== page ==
How do you feel about the government’s attitude to people who work in the arts?
I feel massive, genuine grief about what is going on in the arts. I didn’t know we were regarded as so unimportant by the government. I’m just so shocked. In any civilised society, the cultural landscape is our emotional scaffolding. It’s where we do our thinking, where we tell our stories, where our opinions are aired, where we argue, where there’s dissent, everything. It’s how we relate to each other. This dismissal of the arts – and especially theatre – as kind of frothy and light and a luxury, when it’s 120bn quid’s worth of income [the pre-Covid projection of the UK creative industries’ gross value added contribution to the economy]… it is shocking to me.

Are you a political animal?
Yesterday I went to visit my elderly uncle, who I go to see most Sunday mornings, and we are politically opposite. And we have what he refers to as a “robust debate”. And I leave these conversations absolutely furious, and he’s smiling. He enjoys baiting me. So I guess I must be a political animal, if it affects me like that. What I do know is that I once dated a man and said: “What is it about this guy? I don’t think we could ever be together for real.” And then I thought, “Oh, it’s because you’re a Tory.” And he was only mild, you know, Tory-lite. I’m ferociously loyal to the Labour party. I am. Warts and all. And I’m quite happy to have the internal fights.

Are you happy with Keir Starmer, then?
Yes, yes. I gave my support to him and I don’t really ever do that publicly, because I can’t be bothered with all the shit that comes with it, but with him I thought: “OK, I’m prepared to risk some shit for endorsing this man.” I did it and I’m glad I did. And I wish he was in charge.

Because of You by Dawn French is published by Michael Joseph (£20). To order a copy go to guardianbookshop.com. Delivery charges may apply

Contributor

Miranda Sawyer

The GuardianTramp

Related Content

Article image
Dawn French: 'I decided I'd pretend to be someone very confident'
The comedian and author talks to Viv Groskop about new love, self-confidence, and her passion for talent shows

Interview by Viv Groskop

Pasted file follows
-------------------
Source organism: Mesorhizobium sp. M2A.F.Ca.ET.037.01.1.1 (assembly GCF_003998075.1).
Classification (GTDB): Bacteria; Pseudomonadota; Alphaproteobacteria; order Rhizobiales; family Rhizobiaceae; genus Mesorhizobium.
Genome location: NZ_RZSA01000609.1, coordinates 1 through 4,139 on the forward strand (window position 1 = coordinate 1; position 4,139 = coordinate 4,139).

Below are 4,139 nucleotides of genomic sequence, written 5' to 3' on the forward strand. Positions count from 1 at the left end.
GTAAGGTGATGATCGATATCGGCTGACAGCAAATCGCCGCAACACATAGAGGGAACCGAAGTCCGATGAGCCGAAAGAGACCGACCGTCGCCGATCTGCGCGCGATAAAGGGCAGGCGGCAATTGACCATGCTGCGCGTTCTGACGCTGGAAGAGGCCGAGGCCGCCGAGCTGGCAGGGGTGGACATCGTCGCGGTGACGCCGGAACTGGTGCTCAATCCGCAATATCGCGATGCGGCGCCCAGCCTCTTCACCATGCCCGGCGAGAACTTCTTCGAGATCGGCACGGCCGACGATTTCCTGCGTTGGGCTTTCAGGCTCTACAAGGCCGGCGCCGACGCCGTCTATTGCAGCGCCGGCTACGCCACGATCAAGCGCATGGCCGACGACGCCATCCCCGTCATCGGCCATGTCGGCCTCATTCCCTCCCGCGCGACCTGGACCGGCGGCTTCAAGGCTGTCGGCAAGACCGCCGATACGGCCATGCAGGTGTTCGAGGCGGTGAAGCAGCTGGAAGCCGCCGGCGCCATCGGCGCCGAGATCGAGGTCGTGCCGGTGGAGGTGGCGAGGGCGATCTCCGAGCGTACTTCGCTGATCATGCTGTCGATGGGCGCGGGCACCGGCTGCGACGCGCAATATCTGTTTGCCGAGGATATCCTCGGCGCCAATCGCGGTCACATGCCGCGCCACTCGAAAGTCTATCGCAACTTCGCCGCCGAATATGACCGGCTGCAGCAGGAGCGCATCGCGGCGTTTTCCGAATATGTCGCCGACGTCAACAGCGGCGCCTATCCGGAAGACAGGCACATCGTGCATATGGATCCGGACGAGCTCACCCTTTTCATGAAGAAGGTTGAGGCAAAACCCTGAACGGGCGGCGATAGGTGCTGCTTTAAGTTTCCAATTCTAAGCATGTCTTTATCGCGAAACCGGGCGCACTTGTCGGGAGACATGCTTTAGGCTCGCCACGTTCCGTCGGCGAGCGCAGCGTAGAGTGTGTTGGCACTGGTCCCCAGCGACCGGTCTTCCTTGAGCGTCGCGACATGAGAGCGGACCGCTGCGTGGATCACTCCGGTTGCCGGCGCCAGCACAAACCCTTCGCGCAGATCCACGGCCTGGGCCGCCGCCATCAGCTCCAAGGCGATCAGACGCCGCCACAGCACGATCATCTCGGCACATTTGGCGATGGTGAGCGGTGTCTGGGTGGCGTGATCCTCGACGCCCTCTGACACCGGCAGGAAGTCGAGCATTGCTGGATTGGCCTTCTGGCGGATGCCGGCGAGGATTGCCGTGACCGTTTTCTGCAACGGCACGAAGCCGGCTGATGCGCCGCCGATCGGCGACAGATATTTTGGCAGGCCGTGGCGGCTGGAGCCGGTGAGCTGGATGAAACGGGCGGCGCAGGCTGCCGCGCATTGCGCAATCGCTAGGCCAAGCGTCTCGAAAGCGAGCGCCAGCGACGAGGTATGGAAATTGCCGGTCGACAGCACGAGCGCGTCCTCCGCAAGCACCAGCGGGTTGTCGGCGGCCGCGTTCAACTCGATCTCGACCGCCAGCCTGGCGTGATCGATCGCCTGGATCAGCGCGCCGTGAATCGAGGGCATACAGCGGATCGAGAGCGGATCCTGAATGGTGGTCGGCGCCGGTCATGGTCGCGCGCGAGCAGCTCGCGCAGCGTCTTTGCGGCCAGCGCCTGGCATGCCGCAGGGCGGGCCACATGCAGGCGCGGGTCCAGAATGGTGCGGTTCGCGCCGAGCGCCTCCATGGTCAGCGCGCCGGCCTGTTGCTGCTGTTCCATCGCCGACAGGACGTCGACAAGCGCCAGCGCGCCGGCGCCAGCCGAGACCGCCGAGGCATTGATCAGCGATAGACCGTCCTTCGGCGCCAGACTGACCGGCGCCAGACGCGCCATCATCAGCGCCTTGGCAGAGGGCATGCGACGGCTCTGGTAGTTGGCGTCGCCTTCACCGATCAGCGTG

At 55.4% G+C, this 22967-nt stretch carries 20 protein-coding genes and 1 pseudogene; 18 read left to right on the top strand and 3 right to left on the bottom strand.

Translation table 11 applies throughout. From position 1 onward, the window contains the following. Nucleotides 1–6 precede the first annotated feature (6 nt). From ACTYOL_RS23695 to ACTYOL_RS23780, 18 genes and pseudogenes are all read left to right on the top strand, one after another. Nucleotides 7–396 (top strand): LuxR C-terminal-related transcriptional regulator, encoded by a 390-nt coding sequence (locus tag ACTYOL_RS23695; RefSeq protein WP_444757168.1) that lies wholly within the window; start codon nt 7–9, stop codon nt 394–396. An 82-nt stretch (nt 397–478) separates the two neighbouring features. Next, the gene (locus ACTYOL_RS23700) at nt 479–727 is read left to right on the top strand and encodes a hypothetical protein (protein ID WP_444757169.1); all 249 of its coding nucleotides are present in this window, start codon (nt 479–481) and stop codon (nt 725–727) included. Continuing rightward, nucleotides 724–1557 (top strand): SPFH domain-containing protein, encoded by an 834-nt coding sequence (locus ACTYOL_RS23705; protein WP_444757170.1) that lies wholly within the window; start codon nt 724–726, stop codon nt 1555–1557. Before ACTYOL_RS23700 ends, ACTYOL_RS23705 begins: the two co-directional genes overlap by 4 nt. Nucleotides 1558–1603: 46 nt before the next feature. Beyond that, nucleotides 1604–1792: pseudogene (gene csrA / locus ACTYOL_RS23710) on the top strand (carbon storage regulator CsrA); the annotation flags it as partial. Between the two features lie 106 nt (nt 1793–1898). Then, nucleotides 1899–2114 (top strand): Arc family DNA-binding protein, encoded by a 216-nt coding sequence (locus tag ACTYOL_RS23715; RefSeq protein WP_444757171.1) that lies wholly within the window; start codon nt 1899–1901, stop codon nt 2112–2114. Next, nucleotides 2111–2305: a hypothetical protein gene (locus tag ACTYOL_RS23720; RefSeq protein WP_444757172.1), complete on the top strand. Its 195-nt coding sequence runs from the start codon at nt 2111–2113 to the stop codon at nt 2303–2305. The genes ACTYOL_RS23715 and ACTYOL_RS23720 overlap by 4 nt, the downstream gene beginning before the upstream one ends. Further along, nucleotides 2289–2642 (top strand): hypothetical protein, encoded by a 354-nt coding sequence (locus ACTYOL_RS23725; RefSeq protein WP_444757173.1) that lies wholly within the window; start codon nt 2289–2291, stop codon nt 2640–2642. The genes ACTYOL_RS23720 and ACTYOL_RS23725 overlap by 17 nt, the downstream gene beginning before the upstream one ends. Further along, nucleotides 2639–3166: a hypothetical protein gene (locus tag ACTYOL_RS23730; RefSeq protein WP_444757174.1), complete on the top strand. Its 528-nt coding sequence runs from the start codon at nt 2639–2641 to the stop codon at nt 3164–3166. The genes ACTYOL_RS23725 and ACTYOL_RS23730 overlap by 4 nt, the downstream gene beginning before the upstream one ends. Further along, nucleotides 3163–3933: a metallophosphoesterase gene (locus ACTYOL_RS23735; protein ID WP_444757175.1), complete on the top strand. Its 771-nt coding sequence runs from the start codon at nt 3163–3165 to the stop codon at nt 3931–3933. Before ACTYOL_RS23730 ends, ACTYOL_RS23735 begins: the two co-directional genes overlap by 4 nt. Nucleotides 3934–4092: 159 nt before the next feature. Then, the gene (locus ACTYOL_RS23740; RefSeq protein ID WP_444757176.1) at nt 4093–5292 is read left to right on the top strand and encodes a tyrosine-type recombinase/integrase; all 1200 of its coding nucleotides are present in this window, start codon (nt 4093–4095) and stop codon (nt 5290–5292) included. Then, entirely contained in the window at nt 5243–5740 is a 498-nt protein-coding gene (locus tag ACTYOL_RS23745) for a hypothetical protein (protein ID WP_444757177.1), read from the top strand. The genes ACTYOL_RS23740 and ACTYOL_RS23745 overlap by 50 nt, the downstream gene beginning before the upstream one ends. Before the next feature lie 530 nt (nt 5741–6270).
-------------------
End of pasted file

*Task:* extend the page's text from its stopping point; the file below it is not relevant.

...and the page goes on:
15, Jun, 2013 @11:05 PM

Article image
Simon Mayo: ‘You can’t launch a show and not have the two presenters on the same money’
The veteran radio presenter on pay, podcasts and being told that his new book, about a forgotten 19th-century conflict, is Hollywood gold

Tim Lewis

15, Apr, 2018 @8:00 AM

Article image
Michael Frayn: ‘There’s something slightly disgraceful about old folks having fun'
The writer talks about his new collection of comic pieces, why he loves iPhones, and why Covid-19 may spell doom for stage comedy

Laura Cumming

03, May, 2020 @7:00 AM

Article image
Jason Reynolds: ‘What’s unusual about my story is that I became a writer’
The American author on his gut response to a friend’s death, how to get young people reading, and the value of crochet

Interview by Tim Lewis

04, Aug, 2018 @5:00 PM

Article image
Kamila Shamsie: ‘Being a UK citizen makes me feel more able to take part in the conversation’
The author of the Man Booker-longlisted Home Fire on exploring Islamist radicalism, becoming British and the Bake Off ‘cricket test’

Interview by Vanessa Thorpe

27, Aug, 2017 @8:00 AM

Article image
Curtis Sittenfeld: ‘I have declined to write fiction about Melania Trump double digits of times’
Best known for her fictionalised memoir of Laura Bush, the US author talks about inspiration, her debut short story collection, and Stormy Daniels

Lisa O'Kelly

22, Apr, 2018 @8:00 AM

Article image
Brit Bennett: 'Last week was truly the wildest week of my life'
The US author on topping the bestseller charts with her new novel, why being right is overrated, and the TV show bringing her joy in lockdown

Simran Hans

05, Jul, 2020 @12:00 PM

Article image
Goosebumps author RL Stine: ‘The only lesson in my books is to run’
The veteran children’s horror writer on the fears of today’s generation, why unhappy endings are out, and what happened when he met Stephen King

Kathryn Bromwich

11, Jul, 2021 @8:30 AM

Article image
Eimear McBride: ‘Women grapple with shame because we’re held to a higher standard’
The novelist on her first book of nonfiction – about women and disgust – and the complexities of prize culture

Rachel Cooke

01, Aug, 2021 @8:30 AM

Article image
David Thewlis: ‘It does get to you, spending more waking hours as a character than oneself’
The actor on his new novel about an irascible director, his faux-feud with Christopher Eccleston and his ‘secret’ marriage

Michael Hogan

25, Jul, 2021 @8:30 AM